I had the pleasure to be invited as a guest speaker to Cardiff University in order to give a talk about: "CyberSecurity and the Payment Card Industry".
The talk starts with an introduction to the Payment Card Industry (PCI), Payment Card Industry Data Security Standard (PCI DSS) and the Payment Card Industry Security Standards Council (PCI SSC). The participants are given the opportunity to understand what is an Approved Scanning Vendor (ASV), the responsibilities of a Qualified Security Assessor (QSA) and last but not least the job of a PCI Forensics Investigator (PFI).
Cybersecurity, is defined as the set of controls applied on computers, networks, computer infrastructures, and the data stored and transmitted on them, to protect these information assets from an ever-evolving range of threats. It becomes more complicated in the context of today’s threat landscape that is also expanding at an increasingly fast rate. Hence, the most problematic element of CyberSecurity is its evolution; it is so fast and unpredictable, while the nature of the risks involved are continuously shifting. Cyber-crime can affect millions worldwide, with most people becoming victims of identity theft and financial fraud.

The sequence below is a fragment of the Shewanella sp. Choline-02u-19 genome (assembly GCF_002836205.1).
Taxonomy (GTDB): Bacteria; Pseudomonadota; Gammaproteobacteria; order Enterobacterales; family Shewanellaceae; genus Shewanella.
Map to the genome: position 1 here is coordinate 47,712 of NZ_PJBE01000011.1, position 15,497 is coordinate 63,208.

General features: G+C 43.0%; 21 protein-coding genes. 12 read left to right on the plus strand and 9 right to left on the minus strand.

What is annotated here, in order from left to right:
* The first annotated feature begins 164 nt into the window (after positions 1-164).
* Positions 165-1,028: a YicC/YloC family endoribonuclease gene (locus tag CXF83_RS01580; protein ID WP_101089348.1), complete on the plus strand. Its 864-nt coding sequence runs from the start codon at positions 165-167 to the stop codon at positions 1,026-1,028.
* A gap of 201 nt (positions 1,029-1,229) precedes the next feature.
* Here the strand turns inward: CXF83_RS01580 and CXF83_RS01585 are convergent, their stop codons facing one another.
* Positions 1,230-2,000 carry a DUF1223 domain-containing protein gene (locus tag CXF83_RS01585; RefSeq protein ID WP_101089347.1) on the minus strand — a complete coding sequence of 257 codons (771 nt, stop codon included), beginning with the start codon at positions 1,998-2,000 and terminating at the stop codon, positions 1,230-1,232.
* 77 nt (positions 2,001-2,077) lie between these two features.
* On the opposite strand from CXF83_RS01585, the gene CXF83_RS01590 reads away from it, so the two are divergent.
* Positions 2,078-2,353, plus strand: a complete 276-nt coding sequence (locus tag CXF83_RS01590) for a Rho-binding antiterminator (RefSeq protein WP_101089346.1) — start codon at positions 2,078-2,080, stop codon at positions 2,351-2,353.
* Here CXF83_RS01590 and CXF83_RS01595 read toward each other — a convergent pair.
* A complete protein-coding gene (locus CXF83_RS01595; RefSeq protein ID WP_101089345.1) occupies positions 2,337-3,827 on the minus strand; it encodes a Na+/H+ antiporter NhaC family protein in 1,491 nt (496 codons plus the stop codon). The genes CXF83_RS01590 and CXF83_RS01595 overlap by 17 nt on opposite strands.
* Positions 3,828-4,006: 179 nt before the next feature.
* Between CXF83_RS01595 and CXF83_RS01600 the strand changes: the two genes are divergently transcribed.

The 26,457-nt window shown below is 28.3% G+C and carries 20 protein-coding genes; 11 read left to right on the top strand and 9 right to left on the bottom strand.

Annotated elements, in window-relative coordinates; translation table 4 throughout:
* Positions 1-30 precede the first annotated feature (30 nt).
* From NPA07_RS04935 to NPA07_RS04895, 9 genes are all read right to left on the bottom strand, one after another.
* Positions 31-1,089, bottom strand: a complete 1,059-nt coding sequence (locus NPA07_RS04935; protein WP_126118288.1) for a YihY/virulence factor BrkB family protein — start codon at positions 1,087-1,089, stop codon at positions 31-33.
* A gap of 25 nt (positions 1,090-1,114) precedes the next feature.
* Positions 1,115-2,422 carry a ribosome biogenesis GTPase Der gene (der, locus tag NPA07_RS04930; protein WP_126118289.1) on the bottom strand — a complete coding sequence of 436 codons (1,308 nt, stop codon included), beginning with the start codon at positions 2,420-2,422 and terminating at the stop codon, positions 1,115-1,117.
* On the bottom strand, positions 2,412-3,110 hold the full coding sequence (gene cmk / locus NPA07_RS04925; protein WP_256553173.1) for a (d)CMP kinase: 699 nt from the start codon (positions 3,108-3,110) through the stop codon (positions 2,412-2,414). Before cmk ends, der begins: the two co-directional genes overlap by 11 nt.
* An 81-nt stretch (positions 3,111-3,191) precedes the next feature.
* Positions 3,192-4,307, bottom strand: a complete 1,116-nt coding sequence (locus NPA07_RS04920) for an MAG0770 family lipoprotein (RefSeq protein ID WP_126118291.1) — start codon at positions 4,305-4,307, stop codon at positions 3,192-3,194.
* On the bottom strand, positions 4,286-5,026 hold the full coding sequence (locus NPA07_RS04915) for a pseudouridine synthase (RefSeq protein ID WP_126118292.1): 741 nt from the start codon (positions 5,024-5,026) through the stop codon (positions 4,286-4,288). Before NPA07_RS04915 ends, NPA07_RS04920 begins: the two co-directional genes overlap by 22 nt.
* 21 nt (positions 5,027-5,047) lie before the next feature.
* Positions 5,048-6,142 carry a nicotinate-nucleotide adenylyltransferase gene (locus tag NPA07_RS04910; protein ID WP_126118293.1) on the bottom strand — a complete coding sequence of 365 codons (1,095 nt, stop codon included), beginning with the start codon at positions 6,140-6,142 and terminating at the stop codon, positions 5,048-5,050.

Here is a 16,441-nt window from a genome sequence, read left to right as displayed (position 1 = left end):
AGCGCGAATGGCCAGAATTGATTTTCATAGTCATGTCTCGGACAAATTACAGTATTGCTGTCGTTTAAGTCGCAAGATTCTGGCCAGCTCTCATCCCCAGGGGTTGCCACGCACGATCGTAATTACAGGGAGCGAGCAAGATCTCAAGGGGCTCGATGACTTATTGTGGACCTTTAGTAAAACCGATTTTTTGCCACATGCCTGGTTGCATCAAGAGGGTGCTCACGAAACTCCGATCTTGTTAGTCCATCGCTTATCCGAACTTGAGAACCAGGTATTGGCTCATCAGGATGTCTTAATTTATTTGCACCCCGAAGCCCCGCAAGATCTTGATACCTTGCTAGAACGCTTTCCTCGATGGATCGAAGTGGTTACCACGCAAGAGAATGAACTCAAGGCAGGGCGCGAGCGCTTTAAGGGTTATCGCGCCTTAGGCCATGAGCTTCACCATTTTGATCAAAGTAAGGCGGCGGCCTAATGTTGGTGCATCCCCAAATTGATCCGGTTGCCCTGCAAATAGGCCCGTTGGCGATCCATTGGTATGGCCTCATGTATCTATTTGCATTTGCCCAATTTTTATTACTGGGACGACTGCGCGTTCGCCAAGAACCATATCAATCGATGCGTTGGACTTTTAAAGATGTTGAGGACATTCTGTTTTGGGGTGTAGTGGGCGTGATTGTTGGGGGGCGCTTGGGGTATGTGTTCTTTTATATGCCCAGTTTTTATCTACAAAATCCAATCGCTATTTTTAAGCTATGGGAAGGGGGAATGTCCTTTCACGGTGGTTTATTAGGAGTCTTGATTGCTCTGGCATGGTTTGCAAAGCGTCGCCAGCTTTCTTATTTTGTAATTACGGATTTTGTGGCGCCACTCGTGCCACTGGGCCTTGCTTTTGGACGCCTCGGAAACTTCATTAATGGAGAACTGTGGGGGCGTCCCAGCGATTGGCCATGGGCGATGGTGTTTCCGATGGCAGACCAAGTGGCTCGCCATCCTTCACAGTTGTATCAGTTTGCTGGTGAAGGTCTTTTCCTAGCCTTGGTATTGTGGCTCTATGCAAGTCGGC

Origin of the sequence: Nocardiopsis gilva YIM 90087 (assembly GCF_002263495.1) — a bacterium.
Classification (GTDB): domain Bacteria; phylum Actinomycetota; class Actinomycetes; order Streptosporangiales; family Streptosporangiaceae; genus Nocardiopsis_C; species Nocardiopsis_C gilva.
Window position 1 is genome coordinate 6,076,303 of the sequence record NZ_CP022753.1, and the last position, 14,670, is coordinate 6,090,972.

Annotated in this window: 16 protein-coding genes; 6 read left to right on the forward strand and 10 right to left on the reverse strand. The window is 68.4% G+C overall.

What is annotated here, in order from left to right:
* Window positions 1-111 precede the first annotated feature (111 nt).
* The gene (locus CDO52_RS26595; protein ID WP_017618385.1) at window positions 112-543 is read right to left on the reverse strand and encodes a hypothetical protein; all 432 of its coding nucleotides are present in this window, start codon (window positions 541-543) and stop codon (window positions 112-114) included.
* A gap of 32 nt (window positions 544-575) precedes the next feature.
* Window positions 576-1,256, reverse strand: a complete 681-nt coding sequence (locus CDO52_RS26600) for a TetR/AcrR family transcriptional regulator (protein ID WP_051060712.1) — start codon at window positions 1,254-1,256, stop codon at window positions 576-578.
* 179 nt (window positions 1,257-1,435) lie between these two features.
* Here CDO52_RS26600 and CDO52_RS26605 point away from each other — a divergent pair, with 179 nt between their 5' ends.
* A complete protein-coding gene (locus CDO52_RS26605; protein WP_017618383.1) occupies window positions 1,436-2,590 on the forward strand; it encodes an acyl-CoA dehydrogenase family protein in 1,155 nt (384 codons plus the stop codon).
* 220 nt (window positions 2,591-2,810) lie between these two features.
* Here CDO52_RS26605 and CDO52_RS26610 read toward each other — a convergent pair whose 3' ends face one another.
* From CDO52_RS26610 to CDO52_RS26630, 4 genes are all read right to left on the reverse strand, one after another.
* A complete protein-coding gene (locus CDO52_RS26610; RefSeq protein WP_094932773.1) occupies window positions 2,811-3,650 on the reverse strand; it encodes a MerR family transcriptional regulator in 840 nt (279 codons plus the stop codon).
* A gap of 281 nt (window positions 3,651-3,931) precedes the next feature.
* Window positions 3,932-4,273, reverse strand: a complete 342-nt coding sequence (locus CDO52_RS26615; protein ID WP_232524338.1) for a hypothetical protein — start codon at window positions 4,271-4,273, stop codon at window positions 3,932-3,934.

When it comes to the Payment Card Industry, CyberSecurity practices are of critical importance. Future professionals working in the information security industry need to be ready to tackle evolving cyber-threats, protect high-value assets and understand cybercriminal tactics.
Reference to the above, the talk introduces the attendees to the challenges of today’s CyberSecurity practices, especially focusing on protecting assets related to the Payment Card Industry. Emphasis is given to the different security assessment types, currently utilised by the industry, to protect potential targets. More specifically, the talk highlights the systems that handle financial transactions, mostly performed through Point-of-Sale (POS) devices or Virtual Terminals.
During the talk, real-life scenarios are discussed, to inspire the attendees into thinking outside-the-box, especially for protecting such mission-critical computer infrastructures. As future decision makers, the attendees are introduced to what should be their main focus and next steps into preparing themselves today, in order to protect tomorrow’s businesses.